EDITOR'S NOTE: At any given time, people all over the state of Mississippi are homeless - for a variety of reasons and in a variety of ways. But the people who help them are somewhat powerless unless they know how MANY people are homeless, and where they are. And that’s exactly what’s behind something called "Point in Time," an annual effort to locate and count the homeless. WTVA’s Mike Russell spent most of Tuesday in the field with a homeless coalition -- and filed this report.
TUPELO, Miss. (WTVA) - They live under bridges, they live in shelters, and they live in cars -- just three of the many ways that people in Mississippi are homeless. But once a year, those who help them make a statewide effort to locate and count the homeless. It’s called “Point in Time,” but long term, it's about helping the homeless get off the streets.
2.98 million people live in Mississippi. At last count, almost 1500 of them had no home of their own. Across the state this week, three coalitions partnered as the backbone of Point of Time are diligently seeking the homeless wherever they are -- in shelters, homeless camps, soup kitchens -- counting them, learning more than ever about them, all part of an effort to someday end homelessness. Right now, though, it's about the vulnerability of those least prepared to meet their own needs.
"How vulnerable is that person on any given day?" asks Hannah Maharrey, chair of Tupelo's Homelessness Task Force. "Vulnerability really is their quality of life."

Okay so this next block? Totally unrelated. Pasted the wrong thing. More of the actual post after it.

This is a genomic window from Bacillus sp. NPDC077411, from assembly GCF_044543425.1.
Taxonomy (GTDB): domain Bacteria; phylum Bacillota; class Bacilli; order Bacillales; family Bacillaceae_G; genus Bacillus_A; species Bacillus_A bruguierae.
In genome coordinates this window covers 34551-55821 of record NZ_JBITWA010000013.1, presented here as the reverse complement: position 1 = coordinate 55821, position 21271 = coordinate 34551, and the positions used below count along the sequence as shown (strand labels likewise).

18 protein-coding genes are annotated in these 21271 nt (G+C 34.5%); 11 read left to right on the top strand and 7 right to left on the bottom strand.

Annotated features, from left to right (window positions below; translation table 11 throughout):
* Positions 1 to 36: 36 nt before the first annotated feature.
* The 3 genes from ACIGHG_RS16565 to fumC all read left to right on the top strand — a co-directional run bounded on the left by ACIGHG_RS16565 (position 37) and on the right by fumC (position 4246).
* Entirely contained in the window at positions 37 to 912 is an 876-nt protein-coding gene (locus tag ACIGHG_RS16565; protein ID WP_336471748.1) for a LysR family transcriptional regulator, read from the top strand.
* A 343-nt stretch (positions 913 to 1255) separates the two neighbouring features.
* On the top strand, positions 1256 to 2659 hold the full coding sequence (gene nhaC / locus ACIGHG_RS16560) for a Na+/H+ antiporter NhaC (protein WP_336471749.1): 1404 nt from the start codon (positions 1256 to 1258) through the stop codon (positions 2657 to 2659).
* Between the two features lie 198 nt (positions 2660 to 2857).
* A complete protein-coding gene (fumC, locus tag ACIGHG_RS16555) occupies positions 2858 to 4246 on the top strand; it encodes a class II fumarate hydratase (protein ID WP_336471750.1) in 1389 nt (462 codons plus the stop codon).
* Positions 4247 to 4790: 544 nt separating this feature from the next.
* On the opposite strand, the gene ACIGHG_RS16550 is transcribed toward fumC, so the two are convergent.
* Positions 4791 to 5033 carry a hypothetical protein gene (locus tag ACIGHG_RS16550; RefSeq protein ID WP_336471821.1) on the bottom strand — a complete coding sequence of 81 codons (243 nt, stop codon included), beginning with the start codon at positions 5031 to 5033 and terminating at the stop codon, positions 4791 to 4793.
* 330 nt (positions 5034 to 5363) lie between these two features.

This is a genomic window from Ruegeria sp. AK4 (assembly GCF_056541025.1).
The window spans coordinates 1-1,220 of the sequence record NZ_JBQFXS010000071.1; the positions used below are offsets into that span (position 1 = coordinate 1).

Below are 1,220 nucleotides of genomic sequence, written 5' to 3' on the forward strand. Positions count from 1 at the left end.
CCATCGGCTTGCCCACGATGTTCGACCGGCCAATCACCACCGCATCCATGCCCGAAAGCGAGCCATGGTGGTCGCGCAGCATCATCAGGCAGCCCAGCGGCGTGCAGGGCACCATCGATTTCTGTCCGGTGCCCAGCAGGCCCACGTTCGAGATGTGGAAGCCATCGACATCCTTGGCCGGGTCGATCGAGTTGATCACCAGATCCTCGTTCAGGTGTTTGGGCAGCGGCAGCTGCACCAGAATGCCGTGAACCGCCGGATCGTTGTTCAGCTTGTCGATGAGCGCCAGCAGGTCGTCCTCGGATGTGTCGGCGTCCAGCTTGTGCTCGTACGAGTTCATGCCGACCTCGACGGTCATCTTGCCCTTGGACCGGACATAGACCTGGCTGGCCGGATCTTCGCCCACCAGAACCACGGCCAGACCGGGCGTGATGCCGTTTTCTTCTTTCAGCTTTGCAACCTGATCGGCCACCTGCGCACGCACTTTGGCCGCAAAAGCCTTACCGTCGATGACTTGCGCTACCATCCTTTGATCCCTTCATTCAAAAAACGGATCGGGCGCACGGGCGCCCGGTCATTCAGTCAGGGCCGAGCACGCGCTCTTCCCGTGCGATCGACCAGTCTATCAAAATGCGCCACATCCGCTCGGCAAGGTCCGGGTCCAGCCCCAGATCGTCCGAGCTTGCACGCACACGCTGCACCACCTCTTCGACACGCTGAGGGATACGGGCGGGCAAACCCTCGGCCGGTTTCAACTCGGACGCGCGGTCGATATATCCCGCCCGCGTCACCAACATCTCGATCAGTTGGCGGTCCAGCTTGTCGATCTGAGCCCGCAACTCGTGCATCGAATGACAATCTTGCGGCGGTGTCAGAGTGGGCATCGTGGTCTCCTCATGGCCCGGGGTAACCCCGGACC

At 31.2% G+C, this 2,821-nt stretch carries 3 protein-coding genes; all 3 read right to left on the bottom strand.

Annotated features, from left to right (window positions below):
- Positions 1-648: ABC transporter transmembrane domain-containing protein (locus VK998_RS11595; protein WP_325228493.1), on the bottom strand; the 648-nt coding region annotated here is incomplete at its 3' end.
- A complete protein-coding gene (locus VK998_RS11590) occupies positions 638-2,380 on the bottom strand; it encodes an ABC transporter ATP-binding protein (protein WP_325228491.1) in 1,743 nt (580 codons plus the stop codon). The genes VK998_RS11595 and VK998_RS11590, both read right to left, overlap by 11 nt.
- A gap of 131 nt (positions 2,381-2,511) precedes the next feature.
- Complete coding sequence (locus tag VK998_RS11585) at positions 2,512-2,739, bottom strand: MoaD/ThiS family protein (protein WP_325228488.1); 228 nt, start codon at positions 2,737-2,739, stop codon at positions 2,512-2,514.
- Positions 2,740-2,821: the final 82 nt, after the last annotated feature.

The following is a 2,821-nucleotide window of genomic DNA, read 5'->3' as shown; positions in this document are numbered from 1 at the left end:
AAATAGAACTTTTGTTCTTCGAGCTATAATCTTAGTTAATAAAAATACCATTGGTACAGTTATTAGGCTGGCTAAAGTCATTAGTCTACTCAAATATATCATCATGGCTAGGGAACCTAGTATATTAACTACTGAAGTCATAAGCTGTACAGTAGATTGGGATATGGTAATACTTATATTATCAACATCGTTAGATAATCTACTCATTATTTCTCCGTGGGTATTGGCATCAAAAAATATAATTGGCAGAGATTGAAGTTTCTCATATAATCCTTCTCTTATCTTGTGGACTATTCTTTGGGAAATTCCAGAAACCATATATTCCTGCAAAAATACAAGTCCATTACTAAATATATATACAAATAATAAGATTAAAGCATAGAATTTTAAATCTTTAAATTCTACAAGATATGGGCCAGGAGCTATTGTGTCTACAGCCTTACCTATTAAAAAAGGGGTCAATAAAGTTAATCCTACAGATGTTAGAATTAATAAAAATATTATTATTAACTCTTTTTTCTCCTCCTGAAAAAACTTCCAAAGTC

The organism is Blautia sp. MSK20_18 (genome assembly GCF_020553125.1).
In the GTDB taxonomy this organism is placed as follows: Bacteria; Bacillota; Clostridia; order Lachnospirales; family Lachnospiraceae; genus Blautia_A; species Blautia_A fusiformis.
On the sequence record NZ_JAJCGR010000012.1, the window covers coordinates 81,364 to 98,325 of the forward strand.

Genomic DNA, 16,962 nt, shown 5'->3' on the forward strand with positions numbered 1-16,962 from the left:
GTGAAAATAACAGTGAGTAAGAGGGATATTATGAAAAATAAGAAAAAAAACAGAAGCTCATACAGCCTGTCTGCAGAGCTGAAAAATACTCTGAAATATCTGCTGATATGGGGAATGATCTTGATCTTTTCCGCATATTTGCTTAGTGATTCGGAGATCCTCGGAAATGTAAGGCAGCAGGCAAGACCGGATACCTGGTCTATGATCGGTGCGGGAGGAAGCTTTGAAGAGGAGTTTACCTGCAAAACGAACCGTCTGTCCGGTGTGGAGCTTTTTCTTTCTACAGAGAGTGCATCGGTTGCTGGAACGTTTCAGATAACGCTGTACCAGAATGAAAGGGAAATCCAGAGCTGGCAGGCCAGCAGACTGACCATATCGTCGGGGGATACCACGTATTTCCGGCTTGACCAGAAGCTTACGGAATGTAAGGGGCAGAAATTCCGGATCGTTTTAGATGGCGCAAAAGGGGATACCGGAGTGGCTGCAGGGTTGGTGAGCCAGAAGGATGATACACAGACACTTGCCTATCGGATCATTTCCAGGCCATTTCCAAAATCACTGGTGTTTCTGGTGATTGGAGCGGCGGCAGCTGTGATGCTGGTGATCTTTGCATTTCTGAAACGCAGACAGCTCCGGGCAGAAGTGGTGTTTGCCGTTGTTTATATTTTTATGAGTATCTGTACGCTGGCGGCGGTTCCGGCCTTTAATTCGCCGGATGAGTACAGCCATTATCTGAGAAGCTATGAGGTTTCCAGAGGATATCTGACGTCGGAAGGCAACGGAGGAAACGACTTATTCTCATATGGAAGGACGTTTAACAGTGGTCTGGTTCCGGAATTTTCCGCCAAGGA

Allen Tisdale is from MUTEH, Mississippi United to End Homelessness. Formerly homeless himself, he's an "outreach navigator," an expert at finding homeless camps, and if no one's there, determining how many people live there, and their gender and age. Why is this important? Because state and federal funding to help the homeless is based on knowing as much about them as possible. So Allen and his volunteers are moving about quickly...counting, learning.
Mike Russell: "Do you get a sense that homelessness is decreasing in some way?"
Allen Tisdale: "I do. Listen, just because you house one person -- or two people -- it fluctuates, right? But the idea is...do we tackle the root of what homelessness is, and really that's offering housing - and that's what we're doing. And so yes, across the state, I'm seeing it decrease - and especially here in Tupelo."
Ending homelessness certainly won’t happen overnight. It’s a complicated and sensitive process. Bottom line, though, the more everyone knows about the homeless, the better chance they have of getting at least some of them off the streets permanently.